The pomegranate brought me images of visits to NY’s Chinatown at age four where, in addition to being intrigued by a fruit so much more interesting than oranges and apples, I began the fascination with other peoples and cultures that led me to Cameroon and to being an anthropologist. The pineapple reminded me of the shock of some Cameroonian villagers at my amazement at seeing a pineapple grow for the first time. How, they wondered, could someone from a presumably developed country not know such things that they took for granted? That was one of my many lessons about the relativity of who’s developed and who’s not and by what criteria.

A major benefit I got from the Staycation was Zahara’s critical reading of parts of my manuscript and of my agent query letter and proposal drafts, and her quick, supportive, and constructively critical feedback. She gave me a sense of the importance of what I have to say, suggested elements to highlight and augment, and demystified the proposal-writing process. Noon lectures by authors, bloggers, agents, and others enhanced the value of two intensely useful weeks, as well as leading me to other Center classes and workshops to pursue paths that got their start in my two Writing Staycations.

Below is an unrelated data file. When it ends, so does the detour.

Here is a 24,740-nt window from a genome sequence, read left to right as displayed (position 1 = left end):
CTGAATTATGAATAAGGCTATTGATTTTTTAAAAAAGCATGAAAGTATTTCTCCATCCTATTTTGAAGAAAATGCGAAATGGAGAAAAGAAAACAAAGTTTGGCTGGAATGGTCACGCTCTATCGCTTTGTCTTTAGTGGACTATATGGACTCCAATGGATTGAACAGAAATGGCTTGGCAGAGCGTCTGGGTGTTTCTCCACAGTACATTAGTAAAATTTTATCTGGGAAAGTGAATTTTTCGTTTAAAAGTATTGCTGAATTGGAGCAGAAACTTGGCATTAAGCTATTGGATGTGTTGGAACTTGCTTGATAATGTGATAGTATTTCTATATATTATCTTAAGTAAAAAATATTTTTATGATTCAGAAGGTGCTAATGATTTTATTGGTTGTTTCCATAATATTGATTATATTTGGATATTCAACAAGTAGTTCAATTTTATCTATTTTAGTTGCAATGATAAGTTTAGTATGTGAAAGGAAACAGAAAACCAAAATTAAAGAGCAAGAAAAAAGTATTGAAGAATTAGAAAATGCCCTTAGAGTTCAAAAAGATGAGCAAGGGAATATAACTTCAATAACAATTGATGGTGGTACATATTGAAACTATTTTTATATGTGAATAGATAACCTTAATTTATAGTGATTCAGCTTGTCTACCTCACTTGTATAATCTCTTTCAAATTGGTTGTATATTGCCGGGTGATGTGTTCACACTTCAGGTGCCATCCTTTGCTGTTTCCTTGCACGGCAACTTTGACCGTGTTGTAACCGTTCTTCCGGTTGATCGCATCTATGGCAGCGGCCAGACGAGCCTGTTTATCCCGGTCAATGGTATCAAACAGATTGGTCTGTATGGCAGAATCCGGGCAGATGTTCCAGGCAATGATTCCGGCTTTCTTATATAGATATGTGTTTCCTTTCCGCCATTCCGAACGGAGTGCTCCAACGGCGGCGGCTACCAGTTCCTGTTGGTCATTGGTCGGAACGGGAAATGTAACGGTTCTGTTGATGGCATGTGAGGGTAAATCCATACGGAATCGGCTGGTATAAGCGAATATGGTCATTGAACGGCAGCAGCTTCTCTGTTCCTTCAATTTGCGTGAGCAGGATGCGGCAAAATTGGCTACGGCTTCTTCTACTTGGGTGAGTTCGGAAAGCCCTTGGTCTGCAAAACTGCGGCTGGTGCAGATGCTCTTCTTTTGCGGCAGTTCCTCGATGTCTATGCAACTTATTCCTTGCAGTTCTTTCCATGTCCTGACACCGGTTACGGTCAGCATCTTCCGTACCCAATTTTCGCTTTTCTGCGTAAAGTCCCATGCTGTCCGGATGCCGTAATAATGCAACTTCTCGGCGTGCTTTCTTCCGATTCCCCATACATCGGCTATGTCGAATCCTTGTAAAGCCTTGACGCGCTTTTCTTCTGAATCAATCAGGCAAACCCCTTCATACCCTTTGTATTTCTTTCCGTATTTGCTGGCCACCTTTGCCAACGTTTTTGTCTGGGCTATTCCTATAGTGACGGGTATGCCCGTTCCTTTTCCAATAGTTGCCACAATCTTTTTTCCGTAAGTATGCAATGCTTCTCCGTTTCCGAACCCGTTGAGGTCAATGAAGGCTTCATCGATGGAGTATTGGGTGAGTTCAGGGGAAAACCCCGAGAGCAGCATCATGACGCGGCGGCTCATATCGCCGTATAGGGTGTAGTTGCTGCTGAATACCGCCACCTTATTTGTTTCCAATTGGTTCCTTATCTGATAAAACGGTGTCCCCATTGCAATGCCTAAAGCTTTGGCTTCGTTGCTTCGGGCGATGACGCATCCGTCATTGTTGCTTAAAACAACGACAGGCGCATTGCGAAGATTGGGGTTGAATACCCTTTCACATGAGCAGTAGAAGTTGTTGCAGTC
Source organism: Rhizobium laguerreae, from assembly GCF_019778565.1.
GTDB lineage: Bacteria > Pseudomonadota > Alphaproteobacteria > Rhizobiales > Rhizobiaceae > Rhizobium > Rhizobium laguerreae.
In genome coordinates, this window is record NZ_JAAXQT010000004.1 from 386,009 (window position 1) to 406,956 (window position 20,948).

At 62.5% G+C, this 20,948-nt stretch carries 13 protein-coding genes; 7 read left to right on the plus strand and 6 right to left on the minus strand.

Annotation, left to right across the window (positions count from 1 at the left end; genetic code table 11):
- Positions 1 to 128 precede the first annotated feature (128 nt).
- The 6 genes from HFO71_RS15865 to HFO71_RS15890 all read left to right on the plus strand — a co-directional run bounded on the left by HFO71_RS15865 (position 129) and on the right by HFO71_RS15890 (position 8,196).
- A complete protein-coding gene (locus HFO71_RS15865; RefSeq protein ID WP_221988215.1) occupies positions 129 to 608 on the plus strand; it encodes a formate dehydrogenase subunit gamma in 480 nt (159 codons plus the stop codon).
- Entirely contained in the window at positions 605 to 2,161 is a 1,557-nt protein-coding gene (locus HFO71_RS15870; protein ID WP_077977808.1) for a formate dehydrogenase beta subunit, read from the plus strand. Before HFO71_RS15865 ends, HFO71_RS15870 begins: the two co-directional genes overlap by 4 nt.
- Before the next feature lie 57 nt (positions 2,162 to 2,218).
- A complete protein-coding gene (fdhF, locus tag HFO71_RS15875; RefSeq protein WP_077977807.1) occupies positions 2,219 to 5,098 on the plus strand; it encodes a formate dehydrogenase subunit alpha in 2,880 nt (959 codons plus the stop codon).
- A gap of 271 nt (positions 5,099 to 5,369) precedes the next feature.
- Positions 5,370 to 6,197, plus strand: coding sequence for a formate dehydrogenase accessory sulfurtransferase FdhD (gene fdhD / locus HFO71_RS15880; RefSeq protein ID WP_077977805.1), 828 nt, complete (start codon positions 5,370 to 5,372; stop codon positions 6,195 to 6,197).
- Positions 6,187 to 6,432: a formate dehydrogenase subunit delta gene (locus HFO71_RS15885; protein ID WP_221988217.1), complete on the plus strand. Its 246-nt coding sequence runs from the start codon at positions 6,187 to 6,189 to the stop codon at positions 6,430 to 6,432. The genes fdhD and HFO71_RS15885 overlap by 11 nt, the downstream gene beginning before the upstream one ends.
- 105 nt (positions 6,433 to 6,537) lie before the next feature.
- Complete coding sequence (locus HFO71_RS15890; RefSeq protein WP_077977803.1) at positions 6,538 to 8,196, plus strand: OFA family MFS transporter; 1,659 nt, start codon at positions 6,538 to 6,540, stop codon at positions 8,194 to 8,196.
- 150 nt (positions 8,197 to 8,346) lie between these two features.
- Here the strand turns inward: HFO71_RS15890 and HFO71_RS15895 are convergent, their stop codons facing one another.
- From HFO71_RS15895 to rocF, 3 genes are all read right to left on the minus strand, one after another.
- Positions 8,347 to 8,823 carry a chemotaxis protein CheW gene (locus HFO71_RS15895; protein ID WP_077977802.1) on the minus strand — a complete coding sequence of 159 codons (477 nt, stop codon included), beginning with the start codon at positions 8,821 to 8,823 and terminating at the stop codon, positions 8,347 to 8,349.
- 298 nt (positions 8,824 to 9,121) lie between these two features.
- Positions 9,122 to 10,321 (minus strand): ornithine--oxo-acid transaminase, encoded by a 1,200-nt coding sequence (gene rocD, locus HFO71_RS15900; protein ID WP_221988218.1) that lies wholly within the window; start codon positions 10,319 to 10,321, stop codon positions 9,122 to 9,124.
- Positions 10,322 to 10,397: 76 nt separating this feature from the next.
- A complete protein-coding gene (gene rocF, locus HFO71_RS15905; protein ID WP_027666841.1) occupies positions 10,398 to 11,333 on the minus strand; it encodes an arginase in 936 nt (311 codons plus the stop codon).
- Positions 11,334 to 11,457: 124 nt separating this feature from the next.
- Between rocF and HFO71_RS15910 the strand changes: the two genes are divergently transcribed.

I’ll be back as soon as my schedule allows. Just call me Staycation Junkie. I’ll see you in the Zora Neale Hurston Room.

(Writing Staycation meets Monday through Friday, 10 a.m. to 5 p.m., June 4 through 8.)  Please click here for more details.

Write Your Way to the End: A Profile of Emily Miller

Write Your Way to the End: A Profile of Emily Miller
by Robert Bausch

I was scheduled to teach a workshop in Aspen, Colorado. One of the manuscripts sent to me in the weeks before my flight was a brief chapter in a novel by Emily Miller. It was a scene in a car
with a father and son. The story is told from the father’s point of view, but what is memorable from that scene is the excruciating awkwardness of the father, his sincere need to avoid conflict,